"...using the same scientific method: "My guess" and "I've never seen,"

    You said it, Doctor Feinman! Good point.

    (Though I still think people are squeamish about sharing a straw.)

  29. casey b
    Regardless of health and nutrition. The government should never ever have the right to tell you what goes in your body. Educate people and teach them good eating habits. Don't make the choice for them. Our founding fathers died so that we may live free from this crap.
  30. Captain underpants phag
    you guys suck this is a bunch of crap you really think this gonna get rid of the fat people in new york you are just gonna get your self in a bunch of trouble with the soda companies you dumb asses
  31. Richard Feinman
    Well put, Captain.
  32. Kevin
    So if in New York I go buy a big gulp I can be fined up to $200, but if I get caught with up to 25g of pot it's only a $100 fine and doesn't go on my record. New York wins award for biggest Trol laws
  33. Ryan
    They should let people consume what they want and tax the hell out of it like they do with cigarettes. I'm a smoker but I understand the reasoning for taxing a product heavily when it seriously impacts health and life expectancy. We smokers have been treated like the scourge of the earth for years. Obesity is and always has been a bigger health issue than smoking. It kills more people with obesity related diseases per year than a vice that only a small segment of the population indulges in. If it's o.k. to penalize smokers for their unhealthy habit with high taxes I don't see why it should be any different with foods that offer no nutrition and are all but guaranteed to put weight on people and/or cause other health issues.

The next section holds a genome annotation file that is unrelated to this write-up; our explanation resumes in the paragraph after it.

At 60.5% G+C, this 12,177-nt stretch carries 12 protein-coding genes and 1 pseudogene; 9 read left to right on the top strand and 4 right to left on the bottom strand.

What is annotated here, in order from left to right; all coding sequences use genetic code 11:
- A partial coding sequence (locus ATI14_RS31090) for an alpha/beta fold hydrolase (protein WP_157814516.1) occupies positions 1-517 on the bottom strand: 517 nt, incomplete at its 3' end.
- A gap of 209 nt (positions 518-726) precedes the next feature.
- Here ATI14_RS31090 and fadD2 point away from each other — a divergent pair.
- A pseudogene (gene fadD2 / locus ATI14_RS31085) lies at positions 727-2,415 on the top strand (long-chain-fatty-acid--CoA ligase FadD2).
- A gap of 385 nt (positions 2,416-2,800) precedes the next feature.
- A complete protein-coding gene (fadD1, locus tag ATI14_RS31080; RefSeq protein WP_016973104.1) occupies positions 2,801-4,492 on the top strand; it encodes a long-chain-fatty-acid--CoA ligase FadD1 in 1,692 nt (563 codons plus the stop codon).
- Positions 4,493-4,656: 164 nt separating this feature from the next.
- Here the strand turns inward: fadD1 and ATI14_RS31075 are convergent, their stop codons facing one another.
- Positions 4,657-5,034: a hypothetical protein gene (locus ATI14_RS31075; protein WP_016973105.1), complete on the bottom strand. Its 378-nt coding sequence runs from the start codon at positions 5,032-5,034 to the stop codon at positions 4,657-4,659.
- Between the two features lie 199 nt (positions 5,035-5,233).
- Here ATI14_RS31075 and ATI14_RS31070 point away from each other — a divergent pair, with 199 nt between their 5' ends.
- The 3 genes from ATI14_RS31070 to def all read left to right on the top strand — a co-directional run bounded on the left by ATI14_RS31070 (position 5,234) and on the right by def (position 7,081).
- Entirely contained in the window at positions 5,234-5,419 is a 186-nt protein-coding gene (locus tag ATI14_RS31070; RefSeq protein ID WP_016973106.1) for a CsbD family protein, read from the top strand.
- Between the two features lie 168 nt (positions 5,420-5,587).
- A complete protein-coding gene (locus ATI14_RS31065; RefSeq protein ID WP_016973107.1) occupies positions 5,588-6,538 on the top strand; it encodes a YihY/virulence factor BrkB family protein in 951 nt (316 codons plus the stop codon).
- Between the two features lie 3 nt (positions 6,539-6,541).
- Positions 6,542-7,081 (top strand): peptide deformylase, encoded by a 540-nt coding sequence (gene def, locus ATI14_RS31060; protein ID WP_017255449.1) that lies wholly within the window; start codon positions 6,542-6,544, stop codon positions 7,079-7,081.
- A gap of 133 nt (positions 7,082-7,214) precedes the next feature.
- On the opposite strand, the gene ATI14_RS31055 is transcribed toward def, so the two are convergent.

34. The better action would be to have nutrition labels on all fast food packaging, like sodas, so people can see how much they are ingesting of sugars, artificial colors and sweeteners, etc. Information is good, bans are almost always bad. Further it's hypocritical in light of how much junk you can get legally in any food place in NYC. Even a M&M store!
  35. Pierre
    I'm a smoker but I understand the reasoning for taxing a product heavily when it seriously impacts health and life expectancy. We smokers have been treated like the scourge of the earth for years.

    So because smokers were treated badly by the nanny state you think we should spread the misery? How about instead of that we simply don't treat anyone badly because of their bad decisions in life unless it directly affects you....and before anyone winds up their "raises" the cost of health care bugaboo how about the state getting out of that business too.

  36. Posted elsewhere on this blog:

    Is anybody aware that there is a large group who, with support of the federal government, are recommending that kids, starting from birth, drink a beverage that is 40 % sugar. And the sugar is a disaccharide, like sucrose, with not just glucose but also a chemical modified form of glucose, the 4-epimer of glucose, that must be metabolically converted before it can be used for energy. In addition, when kids withdraw from this drink they are likely to go into ketosis. Is nobody concerned about this?

  37. Can somebody post one scientific study that shows that fructose or sucrose has and unambiguous risk for most people. One study that shows fructose, per se, not fructose as a carbohydrate has a serious risk. A study that is explained critically, not some pediatrician's analysis of the study. Just one.
  38. And, as in my blog post some of my best friends are pediatricians. Really.